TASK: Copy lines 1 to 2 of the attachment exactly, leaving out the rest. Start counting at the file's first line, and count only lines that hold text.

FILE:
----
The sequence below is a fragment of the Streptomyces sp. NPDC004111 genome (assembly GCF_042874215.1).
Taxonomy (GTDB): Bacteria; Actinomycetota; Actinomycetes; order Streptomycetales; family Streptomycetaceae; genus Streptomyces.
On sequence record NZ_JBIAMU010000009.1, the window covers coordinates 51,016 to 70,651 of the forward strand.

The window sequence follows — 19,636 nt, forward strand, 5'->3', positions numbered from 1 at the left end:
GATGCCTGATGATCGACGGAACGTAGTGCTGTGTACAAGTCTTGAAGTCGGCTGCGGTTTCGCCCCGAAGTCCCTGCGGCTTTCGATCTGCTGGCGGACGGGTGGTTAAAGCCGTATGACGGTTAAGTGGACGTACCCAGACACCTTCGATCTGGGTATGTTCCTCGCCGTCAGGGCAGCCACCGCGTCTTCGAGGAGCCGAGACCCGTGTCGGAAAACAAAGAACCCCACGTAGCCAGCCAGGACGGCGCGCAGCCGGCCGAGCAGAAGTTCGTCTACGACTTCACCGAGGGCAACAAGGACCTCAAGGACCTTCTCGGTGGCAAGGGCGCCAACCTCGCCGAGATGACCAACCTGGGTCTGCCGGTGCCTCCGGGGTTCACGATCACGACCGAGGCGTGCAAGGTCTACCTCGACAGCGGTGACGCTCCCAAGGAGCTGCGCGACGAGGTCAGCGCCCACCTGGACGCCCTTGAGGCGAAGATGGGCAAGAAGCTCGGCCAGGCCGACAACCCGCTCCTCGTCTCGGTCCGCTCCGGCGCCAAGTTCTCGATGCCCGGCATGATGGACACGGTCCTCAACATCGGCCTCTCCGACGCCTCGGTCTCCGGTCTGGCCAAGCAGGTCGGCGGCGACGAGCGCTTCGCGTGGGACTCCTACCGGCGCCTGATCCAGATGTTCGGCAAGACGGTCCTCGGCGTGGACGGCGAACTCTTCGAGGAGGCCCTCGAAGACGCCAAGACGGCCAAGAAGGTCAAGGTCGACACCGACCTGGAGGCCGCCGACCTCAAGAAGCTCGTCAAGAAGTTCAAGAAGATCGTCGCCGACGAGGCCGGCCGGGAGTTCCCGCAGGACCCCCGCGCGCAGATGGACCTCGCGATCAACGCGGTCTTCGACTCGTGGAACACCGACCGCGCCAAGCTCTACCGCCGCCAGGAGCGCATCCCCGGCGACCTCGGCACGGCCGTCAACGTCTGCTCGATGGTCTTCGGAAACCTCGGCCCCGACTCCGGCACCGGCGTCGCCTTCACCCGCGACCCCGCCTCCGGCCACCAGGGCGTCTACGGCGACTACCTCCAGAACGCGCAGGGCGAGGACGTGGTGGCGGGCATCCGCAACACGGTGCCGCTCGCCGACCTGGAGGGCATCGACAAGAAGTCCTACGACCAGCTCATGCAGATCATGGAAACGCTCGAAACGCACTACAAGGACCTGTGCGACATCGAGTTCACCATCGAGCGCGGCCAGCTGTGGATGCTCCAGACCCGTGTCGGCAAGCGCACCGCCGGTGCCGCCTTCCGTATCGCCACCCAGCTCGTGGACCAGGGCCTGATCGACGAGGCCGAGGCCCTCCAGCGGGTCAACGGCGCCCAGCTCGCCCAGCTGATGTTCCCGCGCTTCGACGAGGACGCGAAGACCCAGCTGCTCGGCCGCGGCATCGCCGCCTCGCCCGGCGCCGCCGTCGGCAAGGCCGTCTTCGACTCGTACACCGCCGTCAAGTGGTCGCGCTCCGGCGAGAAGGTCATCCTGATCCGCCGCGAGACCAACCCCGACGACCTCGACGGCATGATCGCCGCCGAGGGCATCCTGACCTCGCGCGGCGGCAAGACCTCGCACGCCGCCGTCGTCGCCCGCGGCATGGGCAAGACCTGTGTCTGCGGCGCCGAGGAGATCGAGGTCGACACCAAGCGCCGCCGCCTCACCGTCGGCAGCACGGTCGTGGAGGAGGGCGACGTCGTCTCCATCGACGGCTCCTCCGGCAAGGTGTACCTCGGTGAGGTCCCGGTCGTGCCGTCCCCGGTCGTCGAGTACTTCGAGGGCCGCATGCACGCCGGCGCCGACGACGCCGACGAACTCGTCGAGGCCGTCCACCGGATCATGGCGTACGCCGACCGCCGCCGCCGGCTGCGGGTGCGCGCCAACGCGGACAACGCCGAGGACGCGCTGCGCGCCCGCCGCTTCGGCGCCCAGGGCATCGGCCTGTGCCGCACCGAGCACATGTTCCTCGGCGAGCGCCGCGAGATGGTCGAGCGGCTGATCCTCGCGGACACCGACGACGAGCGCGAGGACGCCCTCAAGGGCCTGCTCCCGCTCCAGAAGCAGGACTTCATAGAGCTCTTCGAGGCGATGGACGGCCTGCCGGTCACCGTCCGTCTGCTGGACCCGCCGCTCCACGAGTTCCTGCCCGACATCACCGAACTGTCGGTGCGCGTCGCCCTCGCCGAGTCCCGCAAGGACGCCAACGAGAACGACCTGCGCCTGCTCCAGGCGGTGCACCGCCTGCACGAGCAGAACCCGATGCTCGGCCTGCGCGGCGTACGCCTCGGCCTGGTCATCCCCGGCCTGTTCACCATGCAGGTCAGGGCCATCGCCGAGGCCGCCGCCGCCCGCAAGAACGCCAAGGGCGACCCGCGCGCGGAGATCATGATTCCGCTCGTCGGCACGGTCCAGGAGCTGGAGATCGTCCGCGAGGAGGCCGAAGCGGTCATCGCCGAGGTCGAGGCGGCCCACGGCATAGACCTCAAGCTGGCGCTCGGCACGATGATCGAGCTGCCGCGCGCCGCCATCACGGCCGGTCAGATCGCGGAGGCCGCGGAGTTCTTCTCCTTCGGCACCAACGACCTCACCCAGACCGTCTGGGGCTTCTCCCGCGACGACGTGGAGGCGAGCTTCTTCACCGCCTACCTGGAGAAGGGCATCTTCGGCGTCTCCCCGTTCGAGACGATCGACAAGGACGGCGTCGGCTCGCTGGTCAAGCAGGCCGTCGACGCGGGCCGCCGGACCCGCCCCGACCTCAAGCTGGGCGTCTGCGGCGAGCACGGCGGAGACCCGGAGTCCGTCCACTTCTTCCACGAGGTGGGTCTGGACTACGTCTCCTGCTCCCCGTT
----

The sequence below is a fragment of the Streptomyces sp. NPDC004111 genome (assembly GCF_042874215.1).
Taxonomy (GTDB): Bacteria; Actinomycetota; Actinomycetes; order Streptomycetales; family Streptomycetaceae; genus Streptomyces.